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paulanderson

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I'm doubting a rolling or bouncing boulder, since the "line" is seemingly going diagonally across the slope, not straight down the slope. I first thought meteor chain, although I'm curious as to why many of the pits are grouped as they are, in pairs.<br /><br />These linear collapse features in Elysium are interesting, for comparison (although larger, and 19 metres resolution in the image):<br /><br />http://themis.asu.edu/zoom-20061009a
 
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green_meklar

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<blockquote><font class="small">In reply to:</font><hr /><p>These linear collapse features in Elysium are interesting, for comparison (although larger, and 19 metres resolution in the image): <br /><br /><hr /></p></blockquote>>http://themis.asu.edu/zoom-20061009a<p><hr /><br />You're right, they aren't straight but they do look rather strange.</p> <div class="Discussion_UserSignature"> <p>________________</p><p>Repent! Repent! The technological singularity is coming!</p> </div>
 
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vandivx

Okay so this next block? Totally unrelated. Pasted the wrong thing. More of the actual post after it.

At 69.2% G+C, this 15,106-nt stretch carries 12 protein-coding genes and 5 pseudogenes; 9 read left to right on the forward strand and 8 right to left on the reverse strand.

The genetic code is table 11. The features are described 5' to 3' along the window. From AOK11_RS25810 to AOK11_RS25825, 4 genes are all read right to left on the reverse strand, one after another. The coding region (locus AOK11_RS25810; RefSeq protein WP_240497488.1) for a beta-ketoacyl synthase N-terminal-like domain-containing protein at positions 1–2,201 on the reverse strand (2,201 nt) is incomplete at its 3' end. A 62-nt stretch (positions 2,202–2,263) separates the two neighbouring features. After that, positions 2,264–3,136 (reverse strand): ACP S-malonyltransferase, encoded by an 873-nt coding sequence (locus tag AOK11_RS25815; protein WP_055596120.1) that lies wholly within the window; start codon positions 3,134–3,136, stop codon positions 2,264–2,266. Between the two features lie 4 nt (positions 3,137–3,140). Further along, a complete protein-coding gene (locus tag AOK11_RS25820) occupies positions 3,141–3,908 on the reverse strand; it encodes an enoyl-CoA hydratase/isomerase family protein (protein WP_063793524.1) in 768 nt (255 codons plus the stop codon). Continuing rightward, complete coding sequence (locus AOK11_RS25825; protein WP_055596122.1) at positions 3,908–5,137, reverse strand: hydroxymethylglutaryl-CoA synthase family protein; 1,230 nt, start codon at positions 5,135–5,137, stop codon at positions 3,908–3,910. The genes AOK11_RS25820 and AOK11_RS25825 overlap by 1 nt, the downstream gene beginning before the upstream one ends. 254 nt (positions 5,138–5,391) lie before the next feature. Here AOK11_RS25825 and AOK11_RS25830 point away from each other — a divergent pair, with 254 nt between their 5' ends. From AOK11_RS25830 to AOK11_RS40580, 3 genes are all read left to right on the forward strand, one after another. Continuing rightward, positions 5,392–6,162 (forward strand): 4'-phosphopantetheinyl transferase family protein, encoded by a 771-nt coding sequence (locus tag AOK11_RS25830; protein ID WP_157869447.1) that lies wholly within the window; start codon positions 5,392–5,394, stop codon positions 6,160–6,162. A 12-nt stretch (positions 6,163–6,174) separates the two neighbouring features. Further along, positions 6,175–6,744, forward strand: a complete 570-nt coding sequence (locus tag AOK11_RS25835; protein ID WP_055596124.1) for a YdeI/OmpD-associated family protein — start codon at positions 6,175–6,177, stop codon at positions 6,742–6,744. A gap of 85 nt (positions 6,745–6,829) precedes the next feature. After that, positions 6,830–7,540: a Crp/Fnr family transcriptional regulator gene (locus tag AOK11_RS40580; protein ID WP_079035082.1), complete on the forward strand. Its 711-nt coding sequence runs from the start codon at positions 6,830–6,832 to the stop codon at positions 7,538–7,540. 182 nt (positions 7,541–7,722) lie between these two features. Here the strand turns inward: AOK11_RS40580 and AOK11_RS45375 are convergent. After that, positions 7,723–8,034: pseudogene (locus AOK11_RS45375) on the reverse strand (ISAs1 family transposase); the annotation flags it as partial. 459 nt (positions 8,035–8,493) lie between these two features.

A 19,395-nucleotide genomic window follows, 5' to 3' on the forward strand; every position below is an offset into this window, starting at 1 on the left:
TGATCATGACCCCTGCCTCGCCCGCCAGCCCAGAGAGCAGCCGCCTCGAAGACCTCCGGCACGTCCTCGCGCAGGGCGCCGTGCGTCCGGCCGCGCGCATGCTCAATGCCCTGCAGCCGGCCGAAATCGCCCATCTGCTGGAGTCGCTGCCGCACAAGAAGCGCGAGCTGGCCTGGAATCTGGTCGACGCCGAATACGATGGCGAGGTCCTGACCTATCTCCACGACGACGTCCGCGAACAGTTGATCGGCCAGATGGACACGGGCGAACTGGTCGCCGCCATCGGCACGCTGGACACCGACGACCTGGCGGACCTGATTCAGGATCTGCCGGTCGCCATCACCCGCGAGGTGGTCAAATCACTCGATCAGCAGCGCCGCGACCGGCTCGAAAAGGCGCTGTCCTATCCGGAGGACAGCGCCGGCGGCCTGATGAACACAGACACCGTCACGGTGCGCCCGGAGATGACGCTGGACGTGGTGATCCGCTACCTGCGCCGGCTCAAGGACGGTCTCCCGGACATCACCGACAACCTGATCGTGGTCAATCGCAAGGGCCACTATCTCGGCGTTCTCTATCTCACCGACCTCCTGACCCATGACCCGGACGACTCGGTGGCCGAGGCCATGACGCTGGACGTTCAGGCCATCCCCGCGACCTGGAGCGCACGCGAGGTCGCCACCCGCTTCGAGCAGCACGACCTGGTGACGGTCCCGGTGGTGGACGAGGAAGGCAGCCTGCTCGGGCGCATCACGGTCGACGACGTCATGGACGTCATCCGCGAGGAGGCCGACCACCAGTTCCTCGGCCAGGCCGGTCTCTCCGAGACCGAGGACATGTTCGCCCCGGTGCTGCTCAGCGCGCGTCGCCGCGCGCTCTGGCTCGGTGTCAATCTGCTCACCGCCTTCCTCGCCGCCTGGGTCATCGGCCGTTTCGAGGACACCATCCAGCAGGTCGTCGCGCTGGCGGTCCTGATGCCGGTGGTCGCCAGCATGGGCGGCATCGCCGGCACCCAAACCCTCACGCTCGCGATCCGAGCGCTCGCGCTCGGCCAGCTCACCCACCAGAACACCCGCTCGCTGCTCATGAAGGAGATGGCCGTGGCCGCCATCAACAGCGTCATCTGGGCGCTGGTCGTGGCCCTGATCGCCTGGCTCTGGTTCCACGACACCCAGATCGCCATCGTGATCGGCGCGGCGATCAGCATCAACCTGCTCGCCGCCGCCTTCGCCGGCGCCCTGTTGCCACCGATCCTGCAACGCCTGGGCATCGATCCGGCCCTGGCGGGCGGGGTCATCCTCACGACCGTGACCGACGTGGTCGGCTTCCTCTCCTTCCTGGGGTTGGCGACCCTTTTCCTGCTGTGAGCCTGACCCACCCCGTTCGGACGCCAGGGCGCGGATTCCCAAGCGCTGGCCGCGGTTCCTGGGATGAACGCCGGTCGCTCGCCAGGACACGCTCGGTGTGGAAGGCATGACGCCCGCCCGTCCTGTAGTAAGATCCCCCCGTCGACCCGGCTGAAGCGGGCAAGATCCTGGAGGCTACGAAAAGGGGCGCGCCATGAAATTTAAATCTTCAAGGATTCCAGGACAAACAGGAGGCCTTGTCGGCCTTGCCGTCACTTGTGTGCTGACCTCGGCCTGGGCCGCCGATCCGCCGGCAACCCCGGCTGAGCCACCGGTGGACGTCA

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<blockquote><font class="small">In reply to:</font><hr /><p>These linear collapse features in Elysium are interesting<br /><hr /></p></blockquote>>http://themis.asu.edu/zoom-20061009a<p><hr /><br />those I would hazard to guess look very much like crevices on a glacier, some ground shifting opened up cracks and they got blown over and closed by dust and regolith I would suppose which subsequently fell down in places exposing the crevices (or else the cracks managed to be bridged only in those places where they are bridged and in due course all cracks may get covered), same as snow covers cracks that open up in a glacier<br /><br />but take that view as you would from amateur guessing because that's what it is<br /><br />those double pits or 'Linear Pits' are weird, one idea that came to me how to explain the doubling feature is that the surface got hit by a surface glancing meteorite that hit at extremely shallow angle grazing the surface which has ridges in it and it pierced those ridges and made couple marks in each ridge as it went, one mark (hole) it made while entering the ridge and another when exiting, that would explain the puzzle of 'doubling'<br /><br />http://marsoweb.nas.nasa.gov/HiRISE/hirise_images/mapped/TRA_000862_1710/<br /><br />only it seems that in the upper left where presumably the tracks started there is a misalignment in the first several Pits (like six of them or three 'couples') ... (if my guess is right that the general slope is in the direction down and to right as looking at the region on monitor and if I reasonably assume the phenomenon started at top and continued in the direction of accross the general down slope under an angle also sloping down)<br />simple explanation would be that a smaller piece have broken off the meteorite before striking the surface and it hit the surfa</p> <div class="Discussion_UserSignature"> </div>